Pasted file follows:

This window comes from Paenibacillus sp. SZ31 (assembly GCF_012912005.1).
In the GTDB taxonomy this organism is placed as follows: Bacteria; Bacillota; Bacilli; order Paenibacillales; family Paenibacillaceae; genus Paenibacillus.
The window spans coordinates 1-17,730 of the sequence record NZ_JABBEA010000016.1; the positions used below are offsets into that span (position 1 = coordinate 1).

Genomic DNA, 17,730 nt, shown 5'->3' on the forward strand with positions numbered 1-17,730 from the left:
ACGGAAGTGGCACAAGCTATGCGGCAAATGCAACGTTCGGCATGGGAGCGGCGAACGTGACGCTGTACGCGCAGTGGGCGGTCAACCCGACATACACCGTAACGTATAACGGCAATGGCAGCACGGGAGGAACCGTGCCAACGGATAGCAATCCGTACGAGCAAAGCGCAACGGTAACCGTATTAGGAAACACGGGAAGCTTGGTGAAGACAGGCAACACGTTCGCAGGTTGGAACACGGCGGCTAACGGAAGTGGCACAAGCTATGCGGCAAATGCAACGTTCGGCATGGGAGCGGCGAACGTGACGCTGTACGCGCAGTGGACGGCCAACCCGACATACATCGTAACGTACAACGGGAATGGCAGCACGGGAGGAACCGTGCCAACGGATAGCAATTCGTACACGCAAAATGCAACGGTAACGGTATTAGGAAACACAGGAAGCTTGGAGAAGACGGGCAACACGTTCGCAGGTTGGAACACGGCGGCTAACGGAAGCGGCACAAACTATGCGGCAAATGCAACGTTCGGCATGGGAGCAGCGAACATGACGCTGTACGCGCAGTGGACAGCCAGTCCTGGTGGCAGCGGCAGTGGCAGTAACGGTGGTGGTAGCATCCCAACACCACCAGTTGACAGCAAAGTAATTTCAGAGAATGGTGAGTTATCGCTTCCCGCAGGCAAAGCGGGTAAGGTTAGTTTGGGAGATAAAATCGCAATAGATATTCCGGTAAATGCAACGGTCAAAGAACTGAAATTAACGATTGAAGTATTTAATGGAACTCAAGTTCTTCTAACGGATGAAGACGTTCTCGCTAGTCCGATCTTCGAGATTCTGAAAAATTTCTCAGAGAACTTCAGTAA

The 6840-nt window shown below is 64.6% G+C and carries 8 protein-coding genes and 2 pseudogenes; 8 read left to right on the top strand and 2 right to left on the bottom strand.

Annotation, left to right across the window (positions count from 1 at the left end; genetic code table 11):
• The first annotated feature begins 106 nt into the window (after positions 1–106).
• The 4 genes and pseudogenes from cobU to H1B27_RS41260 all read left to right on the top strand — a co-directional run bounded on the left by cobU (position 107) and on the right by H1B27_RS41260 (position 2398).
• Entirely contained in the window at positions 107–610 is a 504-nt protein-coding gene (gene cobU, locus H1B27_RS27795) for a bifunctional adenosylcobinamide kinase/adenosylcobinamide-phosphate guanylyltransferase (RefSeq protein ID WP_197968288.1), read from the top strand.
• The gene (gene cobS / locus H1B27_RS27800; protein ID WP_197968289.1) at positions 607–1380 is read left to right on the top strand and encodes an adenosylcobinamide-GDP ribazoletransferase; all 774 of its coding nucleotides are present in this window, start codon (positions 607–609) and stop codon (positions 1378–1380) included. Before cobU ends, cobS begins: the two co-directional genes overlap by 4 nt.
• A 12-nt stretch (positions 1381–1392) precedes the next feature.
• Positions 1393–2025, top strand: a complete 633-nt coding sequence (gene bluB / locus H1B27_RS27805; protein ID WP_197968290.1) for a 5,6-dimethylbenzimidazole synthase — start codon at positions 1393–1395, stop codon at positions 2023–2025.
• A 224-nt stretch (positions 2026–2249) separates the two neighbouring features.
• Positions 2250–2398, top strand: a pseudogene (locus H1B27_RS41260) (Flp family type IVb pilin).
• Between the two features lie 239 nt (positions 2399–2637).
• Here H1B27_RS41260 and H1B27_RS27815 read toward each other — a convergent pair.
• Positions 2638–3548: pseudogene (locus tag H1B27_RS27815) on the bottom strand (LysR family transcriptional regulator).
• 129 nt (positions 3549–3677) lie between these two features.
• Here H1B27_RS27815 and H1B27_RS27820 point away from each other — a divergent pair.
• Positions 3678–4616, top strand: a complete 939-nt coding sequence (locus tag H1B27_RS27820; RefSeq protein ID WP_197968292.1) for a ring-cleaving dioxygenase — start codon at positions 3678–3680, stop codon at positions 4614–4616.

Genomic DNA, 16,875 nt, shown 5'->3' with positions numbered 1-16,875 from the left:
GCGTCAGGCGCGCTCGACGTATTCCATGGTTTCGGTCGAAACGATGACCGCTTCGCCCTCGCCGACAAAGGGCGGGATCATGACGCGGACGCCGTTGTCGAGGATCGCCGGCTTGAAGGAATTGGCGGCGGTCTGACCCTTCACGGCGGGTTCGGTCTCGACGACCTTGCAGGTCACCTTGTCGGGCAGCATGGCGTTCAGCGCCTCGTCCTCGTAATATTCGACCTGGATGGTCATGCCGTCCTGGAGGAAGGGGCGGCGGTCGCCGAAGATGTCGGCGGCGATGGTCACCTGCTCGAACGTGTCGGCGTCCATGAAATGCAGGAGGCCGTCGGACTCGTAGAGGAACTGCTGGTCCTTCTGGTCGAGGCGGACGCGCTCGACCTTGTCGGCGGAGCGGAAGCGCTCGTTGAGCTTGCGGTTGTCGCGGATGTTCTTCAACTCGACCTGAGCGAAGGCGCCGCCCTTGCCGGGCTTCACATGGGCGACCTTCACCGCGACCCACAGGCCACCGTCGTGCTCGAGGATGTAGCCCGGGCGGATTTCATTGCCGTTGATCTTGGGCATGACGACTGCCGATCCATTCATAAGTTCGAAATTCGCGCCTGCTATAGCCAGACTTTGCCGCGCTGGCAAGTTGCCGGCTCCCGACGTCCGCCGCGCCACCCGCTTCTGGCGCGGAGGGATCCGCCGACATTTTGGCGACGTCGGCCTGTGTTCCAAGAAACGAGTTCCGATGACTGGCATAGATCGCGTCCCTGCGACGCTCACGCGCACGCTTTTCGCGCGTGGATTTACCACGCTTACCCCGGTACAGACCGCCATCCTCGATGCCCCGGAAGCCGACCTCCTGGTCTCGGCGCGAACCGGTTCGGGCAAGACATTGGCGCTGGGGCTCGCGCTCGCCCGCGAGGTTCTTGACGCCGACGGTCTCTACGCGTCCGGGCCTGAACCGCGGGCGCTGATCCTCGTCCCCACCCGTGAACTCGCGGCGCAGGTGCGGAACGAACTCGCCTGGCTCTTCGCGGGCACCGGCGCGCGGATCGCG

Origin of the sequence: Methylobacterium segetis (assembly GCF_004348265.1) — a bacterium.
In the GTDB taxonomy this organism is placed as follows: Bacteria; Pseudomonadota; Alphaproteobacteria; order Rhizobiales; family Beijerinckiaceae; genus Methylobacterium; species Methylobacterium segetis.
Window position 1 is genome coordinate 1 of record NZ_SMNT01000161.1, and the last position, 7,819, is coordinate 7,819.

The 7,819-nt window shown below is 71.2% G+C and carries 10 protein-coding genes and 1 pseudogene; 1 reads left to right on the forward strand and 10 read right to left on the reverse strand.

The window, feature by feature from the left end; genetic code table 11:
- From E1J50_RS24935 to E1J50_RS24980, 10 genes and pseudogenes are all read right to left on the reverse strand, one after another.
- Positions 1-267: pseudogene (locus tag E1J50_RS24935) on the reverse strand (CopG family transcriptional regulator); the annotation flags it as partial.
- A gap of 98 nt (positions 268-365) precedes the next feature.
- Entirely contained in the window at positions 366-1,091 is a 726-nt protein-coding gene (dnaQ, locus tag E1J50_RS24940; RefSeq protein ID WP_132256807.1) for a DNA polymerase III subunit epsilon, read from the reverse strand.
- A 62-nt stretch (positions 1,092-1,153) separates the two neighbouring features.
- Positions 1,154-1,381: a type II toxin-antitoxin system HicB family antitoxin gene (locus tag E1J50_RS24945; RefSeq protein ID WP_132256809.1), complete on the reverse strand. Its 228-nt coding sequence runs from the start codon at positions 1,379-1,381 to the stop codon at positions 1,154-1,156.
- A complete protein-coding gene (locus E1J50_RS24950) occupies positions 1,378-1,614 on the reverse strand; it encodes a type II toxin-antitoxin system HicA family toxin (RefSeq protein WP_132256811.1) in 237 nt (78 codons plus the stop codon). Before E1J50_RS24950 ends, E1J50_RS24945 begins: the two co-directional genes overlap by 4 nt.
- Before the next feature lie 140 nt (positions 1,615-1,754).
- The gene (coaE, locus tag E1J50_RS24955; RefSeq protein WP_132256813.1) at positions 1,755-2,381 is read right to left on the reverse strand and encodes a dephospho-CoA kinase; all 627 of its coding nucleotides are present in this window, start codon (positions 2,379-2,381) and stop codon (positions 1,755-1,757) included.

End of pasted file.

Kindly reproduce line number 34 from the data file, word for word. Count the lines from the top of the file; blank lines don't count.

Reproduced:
- Positions 1,154-1,381: a type II toxin-antitoxin system HicB family antitoxin gene (locus tag E1J50_RS24945; RefSeq protein ID WP_132256809.1), complete on the reverse strand. Its 228-nt coding sequence runs from the start codon at positions 1,379-1,381 to the stop codon at positions 1,154-1,156.